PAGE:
Fleetwood Mac played without an asterisk Monday during a sold-out show at Sacramento's Sleep Train Arena.
The superstar band offered all it hits and all its lead singers, with Christine McVie having returned to the road after a 16-year absence.
McVie was elegant and unassuming Monday, just as she was during the band's "Rumours" heyday. Chic in black jeans and a leather jacket, the 71-year-old singer/keyboard player seemed happy to be back, whether she was in the spotlight or assuming a utility role by playing accordion on "Tusk," the still-wild-and-weird title single from Fleetwood Mac's 1979 album.
McVie was not so unassuming that you did not notice, when the band kicked into the McVie-led "You Make Loving Fun" as its second song of the night, that an intact Mac beats the four-fifths crew that toured in her absence.
The band's 1970s and '80s success lay in its musical diversity. In how it made room for McVie's graceful melodies, Stevie Nicks' airy poetry and Lindsey Buckingham's more coiled, intense songwriting, then joined those styles in a signature sound cemented by three-part harmonies.
Mac minus McVie still entertained in concert, with Nicks tapping her distinctive, raspy vocals, witchy-woman vibe and giant-rock-star stage presence, Buckingham quick-picking his guitar and exploiting his own considerable charisma, and Mick Fleetwood going mad on drums.
But those shows never felt like complete Mac. Not like the Mac that killed it Monday night on the band's McVie-led 1987 hit "Little Lies." A harmony bonanza, the song sounds edgier live than on record.
No one looked happier to see McVie than Buckingham, the band's creative engine and biggest champion. McVie's return, Buckingham said, marked a new period for the band that appeared likely to be "poetic" and "prolific."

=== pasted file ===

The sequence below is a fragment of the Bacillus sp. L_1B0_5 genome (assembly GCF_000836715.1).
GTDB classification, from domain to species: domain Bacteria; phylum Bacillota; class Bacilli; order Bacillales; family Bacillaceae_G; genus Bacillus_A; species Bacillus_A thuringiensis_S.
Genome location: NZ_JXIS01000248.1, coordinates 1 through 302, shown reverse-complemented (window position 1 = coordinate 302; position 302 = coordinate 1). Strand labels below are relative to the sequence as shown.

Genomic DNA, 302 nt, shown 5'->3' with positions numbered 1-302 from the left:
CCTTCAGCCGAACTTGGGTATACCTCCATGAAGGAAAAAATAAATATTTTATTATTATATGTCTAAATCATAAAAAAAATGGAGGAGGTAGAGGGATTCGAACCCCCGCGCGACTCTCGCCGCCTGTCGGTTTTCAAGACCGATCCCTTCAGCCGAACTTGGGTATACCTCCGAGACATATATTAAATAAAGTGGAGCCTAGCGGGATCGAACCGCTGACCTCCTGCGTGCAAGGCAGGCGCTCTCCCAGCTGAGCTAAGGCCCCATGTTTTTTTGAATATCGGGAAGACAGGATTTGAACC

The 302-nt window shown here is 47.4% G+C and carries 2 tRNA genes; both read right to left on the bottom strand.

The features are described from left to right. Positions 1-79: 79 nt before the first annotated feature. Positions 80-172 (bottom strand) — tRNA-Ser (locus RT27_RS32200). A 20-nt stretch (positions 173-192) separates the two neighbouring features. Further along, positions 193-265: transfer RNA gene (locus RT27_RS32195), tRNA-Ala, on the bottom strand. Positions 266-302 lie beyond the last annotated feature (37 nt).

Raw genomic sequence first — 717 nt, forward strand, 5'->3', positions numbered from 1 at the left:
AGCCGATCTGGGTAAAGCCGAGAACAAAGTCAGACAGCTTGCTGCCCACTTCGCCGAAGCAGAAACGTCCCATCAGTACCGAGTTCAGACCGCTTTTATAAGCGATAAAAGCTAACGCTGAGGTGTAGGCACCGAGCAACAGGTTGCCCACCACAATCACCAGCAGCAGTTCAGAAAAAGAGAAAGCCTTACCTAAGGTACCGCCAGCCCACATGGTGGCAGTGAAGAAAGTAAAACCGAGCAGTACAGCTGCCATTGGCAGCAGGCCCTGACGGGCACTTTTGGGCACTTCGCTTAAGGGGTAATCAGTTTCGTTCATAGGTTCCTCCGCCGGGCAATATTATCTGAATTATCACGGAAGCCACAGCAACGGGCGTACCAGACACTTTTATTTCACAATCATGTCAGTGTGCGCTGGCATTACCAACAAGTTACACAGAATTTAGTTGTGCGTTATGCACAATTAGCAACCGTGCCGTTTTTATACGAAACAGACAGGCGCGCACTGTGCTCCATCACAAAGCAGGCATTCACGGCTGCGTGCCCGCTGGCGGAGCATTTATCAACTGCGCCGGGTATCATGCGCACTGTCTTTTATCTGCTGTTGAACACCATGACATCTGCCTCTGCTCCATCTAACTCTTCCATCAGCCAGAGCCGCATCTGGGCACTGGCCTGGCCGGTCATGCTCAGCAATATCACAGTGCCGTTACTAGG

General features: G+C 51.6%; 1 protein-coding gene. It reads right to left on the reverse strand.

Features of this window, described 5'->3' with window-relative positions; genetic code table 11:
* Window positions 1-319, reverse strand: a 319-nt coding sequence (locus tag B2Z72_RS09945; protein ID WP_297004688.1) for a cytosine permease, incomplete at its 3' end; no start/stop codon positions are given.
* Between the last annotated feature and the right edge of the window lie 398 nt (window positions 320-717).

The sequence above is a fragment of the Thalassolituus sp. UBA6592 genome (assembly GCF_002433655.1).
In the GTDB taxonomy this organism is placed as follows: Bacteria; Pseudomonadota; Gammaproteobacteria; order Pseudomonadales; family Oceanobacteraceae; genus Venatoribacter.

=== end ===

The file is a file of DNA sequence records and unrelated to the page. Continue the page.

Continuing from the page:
For a 65-year-old to be mapping out a rock 'n' roll future with a 71-year-old (and with Nicks, 66, Mick Fleetwood, 67, and bassist John McVie, who turns 69 Wednesday) is inspiring. It also speaks to why the group endures, 37 years after "Rumours" and its surrounding excess and romantic strife. It's through Buckingham's sheer will.
Christine McVie's road rustiness showed at times Monday, especially during the ballad "Songbird," during which she clearly had trouble hitting notes. But even at these moments, the band was better with her than without her. The notes might not all still be there, but the reassuring, husky quality of her voice is.
McVie seemed shy as she thanked her bandmates and fans for their support. Nicks was not shy at any point. Not when turning "Gold Dust Woman" into a welcome bit of performance art involving a sparkly shawl, or when regaling the audience with a story from her days as a Bay Area rock baby.
She was in a band with Buckingham that once opened for acts such as Jimi Hendrix and Janis Joplin. After Nicks discovered all the famous San Francisco rock women shopped at a boutique called Velvet Underground (which Nicks name checks in "Gypsy"), she visited the store.
She couldn't afford anything in it, Nicks told the crowd. But she had an epiphany while there, that one day she would be famous and play for big crowds. It happened, Nicks said, gesturing toward the 15,000 people watching her in Sleep Train Arena.
You gotta love Nicks for barely bothering with the "humble" part of humble bragging. But why bother with humility? Nicks has been an icon for decades.
"Icon" gets used too often. But add up Nicks' one-of-a-kind, nasal-yet-pleasant singing voice, shawls, scarves, all-summer-long boots and the creation, last year, of an "American Horror Story: Coven" witch character who worshipped the singer, and there it is: icon.
Now that you know to whom the term legitimately can be applied, don't go calling Taylor Swift an icon.
Call The Bee's Carla Meyer, (916) 321-1118. Follow her on Twitter @CarlaMeyerSB